Los Angeles 2017: Toyota’s Adventure Concept and World-First Hydrogen Plant

Los Angeles 2017: Toyota’s Adventure Concept and World-First Hydrogen Plant

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Another auto show, another cool, lifestyle-driven concept by Toyota. After the FT-4X in New York earlier this year, meet the Future Toyota Adventure Concept, or FT-AC, unveiled a few days ago in Los Angeles.

It comes at a time when many people escape to the hills, deserts or beaches for their much-needed weekend recharges after a long week of work.

“FT-AC is not just a means of getting there, it helps to deliver the adventure that outdoor enthusiasts crave. Whatever the road, FT-AC inspires the potential for fun!”

- Cyril Dimitris, Vice President of Toyota Canada Inc. 

Whether you go mountain biking, kayaking or rock climbing, the Toyota FT-AC stands out with a bold design and innovative solutions. In fact, you see the fog lights? Those can be taken out from their pods and used as portable lights or attached to a mountain bike for occasional night rides. Twin hooks come in handy when stuck, while skid plates help protect the short front and rear overhangs.

Extra wide fender flares provide body shielding and look as if they float above the 20-inch wheels and beefier all-terrain tires, both of which help accentuate the truck’s commanding look. Up top is a safari-style cargo roof rack system that can haul all types of adventure gear. LED marker lights at its front corners can provide ambient lighting around the vehicle, brighten the trail ahead or, if desired, act as a flash for the side mirrors’ embedded cameras.

The infrared cameras on the side mirrors can record trail runs and, like the fog lights, can be removed and mounted off-vehicle so that no fun goes undocumented. An integrated Wi-Fi hotspot automatically uploads footage to cloud-based storage where real-time editing and posting can be accessed via mobile device. The Wi-Fi connectivity even gives adventure-goers the ability to livestream the fun to fans and followers.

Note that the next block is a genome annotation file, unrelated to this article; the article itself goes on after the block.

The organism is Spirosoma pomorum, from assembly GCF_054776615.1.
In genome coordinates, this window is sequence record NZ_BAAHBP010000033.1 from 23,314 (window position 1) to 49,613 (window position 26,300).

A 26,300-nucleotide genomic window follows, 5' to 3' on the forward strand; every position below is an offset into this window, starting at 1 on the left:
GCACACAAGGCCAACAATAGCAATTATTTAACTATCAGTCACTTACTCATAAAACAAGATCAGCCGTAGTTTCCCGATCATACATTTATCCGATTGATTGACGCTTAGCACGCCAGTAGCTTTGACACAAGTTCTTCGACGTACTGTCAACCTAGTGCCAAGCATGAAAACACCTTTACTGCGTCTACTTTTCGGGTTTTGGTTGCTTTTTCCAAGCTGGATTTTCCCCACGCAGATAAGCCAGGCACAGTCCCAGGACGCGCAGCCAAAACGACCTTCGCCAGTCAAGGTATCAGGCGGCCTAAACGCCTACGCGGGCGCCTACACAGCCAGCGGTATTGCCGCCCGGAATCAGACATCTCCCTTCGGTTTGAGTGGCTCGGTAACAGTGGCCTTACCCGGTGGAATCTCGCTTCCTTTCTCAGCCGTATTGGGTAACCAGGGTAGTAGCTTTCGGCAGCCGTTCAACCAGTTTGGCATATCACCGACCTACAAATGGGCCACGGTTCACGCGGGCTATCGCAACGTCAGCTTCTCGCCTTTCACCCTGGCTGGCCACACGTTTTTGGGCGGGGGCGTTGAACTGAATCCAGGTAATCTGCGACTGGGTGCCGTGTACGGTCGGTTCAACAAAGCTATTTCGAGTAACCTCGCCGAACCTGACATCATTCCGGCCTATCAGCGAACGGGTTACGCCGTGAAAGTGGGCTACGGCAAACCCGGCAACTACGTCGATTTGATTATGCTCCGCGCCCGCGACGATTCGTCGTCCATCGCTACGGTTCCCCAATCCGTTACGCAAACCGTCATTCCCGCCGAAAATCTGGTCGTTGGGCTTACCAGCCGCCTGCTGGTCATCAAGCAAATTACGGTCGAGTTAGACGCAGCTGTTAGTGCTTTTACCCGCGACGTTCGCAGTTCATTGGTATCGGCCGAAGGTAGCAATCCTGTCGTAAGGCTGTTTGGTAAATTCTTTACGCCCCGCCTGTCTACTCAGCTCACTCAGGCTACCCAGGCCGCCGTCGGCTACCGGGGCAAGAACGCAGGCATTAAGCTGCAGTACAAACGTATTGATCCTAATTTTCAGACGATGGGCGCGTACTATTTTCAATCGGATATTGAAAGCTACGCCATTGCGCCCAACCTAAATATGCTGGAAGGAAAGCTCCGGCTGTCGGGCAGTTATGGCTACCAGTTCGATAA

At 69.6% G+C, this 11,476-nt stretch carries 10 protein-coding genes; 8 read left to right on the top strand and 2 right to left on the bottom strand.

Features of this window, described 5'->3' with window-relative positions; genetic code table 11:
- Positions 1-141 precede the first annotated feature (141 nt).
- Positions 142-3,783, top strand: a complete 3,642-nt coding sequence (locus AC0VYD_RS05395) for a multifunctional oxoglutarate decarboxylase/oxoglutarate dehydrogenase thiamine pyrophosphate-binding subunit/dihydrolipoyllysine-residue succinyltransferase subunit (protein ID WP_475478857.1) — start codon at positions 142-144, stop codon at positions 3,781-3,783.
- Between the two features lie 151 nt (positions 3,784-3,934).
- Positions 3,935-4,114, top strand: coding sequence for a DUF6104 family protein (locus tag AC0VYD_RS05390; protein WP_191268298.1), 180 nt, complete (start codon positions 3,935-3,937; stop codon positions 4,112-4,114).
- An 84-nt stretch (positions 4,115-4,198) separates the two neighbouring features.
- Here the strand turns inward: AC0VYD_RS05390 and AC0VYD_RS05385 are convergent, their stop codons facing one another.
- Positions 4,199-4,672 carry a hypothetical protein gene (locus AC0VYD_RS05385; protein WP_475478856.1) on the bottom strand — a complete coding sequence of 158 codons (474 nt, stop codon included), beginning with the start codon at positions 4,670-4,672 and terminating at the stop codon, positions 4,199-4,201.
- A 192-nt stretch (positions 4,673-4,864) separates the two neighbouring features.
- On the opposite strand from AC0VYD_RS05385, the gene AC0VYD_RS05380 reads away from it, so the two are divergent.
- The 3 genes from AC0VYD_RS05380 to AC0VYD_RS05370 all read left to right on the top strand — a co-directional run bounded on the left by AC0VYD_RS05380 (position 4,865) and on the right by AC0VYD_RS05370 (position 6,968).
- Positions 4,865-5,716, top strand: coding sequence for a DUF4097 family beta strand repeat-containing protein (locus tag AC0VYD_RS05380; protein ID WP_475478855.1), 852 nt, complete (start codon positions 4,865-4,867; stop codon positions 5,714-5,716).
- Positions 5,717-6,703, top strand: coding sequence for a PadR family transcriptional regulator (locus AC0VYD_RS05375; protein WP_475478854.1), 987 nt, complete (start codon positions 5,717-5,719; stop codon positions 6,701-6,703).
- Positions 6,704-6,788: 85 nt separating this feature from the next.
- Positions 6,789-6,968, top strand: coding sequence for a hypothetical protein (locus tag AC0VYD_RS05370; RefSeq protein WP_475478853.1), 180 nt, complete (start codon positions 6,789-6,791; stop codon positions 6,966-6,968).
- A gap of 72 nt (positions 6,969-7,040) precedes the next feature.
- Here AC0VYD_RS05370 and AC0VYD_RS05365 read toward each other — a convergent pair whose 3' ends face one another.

At the rear is an innovative integrated bike rack that retracts, making for a highly useful feature that can be securely hidden in only a few seconds. Lastly, drivers and passengers can utilize FT-AC’s geolocation capabilities for directions back to basecamp.

Power comes from a gasoline engine with an advanced torque-vectoring all-wheel-drive system. The latter features variable terrain-response settings and 4-wheel lock functionality. Toyota says a next-generation hybrid powertrain could also be used.

What do you think?

Toyota moving forward with hydrogen
In other news, the company announced plans to build the world’s first megawatt-scale 100% renewable power and hydrogen generation station in California.

This “Tri-Gen” facility will use bio-waste sourced from agricultural waste to generate water, electricity and hydrogen. When it comes online in 2020, Tri-Gen will generate approximately 2.35 megawatts of electricity and 1.2 tons of hydrogen per day, enough to power the equivalent of about 2,350 average-sized homes and meet the daily driving needs of nearly 1,500 vehicles.

“For more than 20 years, Toyota has been leading the development of fuel cell technology because we understand the tremendous potential to reduce emissions and improve society. Tri-Gen is a major step forward for sustainable mobility and a key accomplishment of our 2050 Environmental Challenge to achieve net zero CO2 emissions from our operations.”

- Doug Murtha, Group Vice President, Strategic Planning 

Tri-Gen is a key step forward in Toyota’s work to develop a hydrogen society. Read more about its Mirai fuel-cell sedan.

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